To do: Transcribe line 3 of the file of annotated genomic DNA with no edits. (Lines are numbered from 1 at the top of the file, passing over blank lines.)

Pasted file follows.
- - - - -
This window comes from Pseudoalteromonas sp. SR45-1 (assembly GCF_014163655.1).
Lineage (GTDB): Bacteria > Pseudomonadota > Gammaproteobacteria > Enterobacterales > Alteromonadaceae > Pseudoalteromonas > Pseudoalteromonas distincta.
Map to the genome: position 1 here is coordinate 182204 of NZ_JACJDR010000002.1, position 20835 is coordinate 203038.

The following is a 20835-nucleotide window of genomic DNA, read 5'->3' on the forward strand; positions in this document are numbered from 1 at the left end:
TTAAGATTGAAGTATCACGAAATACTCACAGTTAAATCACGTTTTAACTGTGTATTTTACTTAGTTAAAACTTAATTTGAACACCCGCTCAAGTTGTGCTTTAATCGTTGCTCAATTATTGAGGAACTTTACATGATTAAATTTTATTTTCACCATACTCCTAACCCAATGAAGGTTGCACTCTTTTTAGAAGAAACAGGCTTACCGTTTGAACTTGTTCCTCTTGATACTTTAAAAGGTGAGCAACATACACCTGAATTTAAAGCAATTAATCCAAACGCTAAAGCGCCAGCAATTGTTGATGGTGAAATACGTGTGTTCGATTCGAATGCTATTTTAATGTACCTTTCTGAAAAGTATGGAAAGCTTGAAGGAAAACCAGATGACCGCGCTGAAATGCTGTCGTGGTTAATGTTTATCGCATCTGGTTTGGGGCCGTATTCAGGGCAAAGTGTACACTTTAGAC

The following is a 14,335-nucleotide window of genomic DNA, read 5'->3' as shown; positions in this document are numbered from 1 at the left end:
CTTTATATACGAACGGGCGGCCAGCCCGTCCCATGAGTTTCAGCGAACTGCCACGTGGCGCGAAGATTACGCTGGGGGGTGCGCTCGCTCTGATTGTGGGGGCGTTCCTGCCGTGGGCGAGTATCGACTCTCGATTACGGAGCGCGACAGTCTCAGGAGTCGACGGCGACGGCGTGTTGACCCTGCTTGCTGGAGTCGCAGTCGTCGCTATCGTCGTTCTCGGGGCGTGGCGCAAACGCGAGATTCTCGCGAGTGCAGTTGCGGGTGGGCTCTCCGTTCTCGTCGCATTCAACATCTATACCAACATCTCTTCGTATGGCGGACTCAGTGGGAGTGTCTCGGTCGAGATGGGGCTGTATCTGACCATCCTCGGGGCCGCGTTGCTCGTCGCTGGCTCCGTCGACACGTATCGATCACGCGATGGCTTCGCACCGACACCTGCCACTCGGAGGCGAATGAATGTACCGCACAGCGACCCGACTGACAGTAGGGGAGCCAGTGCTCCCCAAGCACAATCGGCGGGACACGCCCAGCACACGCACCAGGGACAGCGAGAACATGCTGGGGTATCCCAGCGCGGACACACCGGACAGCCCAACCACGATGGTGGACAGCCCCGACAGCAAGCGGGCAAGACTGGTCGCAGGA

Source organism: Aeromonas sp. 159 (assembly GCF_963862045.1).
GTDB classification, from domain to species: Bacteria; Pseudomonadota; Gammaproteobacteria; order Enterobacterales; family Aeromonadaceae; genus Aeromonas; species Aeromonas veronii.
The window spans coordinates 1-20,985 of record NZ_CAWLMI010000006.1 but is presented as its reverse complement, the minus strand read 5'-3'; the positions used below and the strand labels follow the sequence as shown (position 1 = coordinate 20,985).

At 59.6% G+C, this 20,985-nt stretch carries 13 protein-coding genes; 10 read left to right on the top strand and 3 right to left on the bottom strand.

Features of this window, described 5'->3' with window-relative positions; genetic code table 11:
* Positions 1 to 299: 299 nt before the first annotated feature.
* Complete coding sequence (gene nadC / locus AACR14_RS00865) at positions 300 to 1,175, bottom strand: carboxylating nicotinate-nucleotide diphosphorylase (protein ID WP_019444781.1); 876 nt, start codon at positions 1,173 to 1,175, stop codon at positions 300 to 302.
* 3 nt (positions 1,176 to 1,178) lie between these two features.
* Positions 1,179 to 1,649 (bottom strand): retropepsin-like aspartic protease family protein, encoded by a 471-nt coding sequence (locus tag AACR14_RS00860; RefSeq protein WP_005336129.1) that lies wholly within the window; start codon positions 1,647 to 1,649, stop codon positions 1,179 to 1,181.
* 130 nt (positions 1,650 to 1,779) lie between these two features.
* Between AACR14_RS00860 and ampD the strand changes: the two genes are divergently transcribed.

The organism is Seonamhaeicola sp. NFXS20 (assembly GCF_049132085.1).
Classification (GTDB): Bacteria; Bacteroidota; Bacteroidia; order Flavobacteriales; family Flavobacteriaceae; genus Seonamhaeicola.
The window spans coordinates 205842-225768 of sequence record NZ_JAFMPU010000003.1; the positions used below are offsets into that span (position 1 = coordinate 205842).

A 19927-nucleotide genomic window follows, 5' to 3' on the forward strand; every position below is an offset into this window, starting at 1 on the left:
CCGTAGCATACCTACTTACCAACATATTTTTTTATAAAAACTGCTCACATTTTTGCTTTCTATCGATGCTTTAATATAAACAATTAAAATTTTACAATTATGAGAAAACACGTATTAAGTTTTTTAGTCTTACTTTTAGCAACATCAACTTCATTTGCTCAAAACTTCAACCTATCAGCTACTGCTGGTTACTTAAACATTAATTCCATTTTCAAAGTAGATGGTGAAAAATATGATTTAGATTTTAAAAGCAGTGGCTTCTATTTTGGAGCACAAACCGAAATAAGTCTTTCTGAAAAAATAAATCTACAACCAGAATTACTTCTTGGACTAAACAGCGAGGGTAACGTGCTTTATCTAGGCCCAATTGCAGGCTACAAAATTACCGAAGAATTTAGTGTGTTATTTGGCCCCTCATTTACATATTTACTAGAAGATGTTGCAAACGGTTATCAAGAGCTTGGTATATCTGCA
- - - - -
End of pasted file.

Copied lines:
Map to the genome: position 1 here is coordinate 182204 of NZ_JACJDR010000002.1, position 20835 is coordinate 203038.